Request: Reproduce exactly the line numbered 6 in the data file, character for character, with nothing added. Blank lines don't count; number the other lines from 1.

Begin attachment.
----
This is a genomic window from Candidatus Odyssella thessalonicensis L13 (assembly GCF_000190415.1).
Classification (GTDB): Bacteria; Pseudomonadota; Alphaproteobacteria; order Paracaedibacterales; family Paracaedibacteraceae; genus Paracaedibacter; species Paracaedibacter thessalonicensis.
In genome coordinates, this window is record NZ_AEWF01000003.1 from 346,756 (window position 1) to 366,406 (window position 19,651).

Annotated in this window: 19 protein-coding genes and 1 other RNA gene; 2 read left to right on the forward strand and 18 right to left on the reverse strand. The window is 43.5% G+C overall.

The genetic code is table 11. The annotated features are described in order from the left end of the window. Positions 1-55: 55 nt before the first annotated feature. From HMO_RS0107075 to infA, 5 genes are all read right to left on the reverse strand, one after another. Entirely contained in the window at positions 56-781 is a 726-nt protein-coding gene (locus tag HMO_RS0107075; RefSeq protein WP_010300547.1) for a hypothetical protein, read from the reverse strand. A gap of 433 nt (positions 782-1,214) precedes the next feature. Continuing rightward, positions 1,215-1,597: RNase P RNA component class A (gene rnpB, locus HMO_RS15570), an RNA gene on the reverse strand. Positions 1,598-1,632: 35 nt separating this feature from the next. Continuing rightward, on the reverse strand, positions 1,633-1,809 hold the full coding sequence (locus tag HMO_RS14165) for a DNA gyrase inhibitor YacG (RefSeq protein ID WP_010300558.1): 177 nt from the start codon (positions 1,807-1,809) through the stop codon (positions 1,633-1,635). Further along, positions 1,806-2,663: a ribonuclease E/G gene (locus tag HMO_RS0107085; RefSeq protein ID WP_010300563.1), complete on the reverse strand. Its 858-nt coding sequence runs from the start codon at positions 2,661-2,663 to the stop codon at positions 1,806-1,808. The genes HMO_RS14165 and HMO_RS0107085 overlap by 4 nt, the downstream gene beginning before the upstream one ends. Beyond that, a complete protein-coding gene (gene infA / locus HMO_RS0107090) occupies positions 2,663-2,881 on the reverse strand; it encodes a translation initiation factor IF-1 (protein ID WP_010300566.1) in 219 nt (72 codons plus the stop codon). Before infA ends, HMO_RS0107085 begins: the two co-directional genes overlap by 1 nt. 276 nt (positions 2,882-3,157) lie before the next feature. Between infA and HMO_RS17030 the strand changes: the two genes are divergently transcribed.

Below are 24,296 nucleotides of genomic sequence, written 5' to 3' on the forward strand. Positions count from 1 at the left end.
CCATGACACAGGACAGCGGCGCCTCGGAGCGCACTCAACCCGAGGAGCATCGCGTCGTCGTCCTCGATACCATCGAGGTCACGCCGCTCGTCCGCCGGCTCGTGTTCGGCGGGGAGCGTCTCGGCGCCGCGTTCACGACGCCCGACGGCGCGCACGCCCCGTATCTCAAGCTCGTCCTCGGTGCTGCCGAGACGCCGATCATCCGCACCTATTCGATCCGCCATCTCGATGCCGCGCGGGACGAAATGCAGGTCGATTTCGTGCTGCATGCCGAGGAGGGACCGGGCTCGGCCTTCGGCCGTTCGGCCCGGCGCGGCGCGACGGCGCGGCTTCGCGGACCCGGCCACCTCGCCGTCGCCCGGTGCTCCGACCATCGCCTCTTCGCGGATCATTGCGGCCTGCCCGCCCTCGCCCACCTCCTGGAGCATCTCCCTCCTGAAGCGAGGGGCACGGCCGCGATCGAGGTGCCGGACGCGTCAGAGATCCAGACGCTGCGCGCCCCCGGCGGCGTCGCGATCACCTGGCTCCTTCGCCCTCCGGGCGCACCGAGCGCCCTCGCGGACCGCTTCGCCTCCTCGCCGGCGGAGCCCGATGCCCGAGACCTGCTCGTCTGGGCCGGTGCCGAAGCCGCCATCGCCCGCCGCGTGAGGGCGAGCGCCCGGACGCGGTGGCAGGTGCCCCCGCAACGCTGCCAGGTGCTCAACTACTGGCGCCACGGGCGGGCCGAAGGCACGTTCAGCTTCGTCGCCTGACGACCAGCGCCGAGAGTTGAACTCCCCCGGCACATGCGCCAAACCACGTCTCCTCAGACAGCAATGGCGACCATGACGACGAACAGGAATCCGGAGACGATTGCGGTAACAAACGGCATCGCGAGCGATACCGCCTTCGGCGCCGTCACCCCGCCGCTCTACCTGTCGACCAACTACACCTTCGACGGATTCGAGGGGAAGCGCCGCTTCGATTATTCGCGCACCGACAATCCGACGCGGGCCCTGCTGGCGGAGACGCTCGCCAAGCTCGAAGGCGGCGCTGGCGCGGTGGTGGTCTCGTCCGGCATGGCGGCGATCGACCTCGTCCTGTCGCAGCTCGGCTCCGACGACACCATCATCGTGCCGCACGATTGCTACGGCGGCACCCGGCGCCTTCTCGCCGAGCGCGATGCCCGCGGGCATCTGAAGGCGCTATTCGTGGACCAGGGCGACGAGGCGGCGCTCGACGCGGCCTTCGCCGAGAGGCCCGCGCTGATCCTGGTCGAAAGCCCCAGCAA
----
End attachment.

Below are 24,296 nucleotides of genomic sequence, written 5' to 3' on the forward strand. Positions count from 1 at the left end.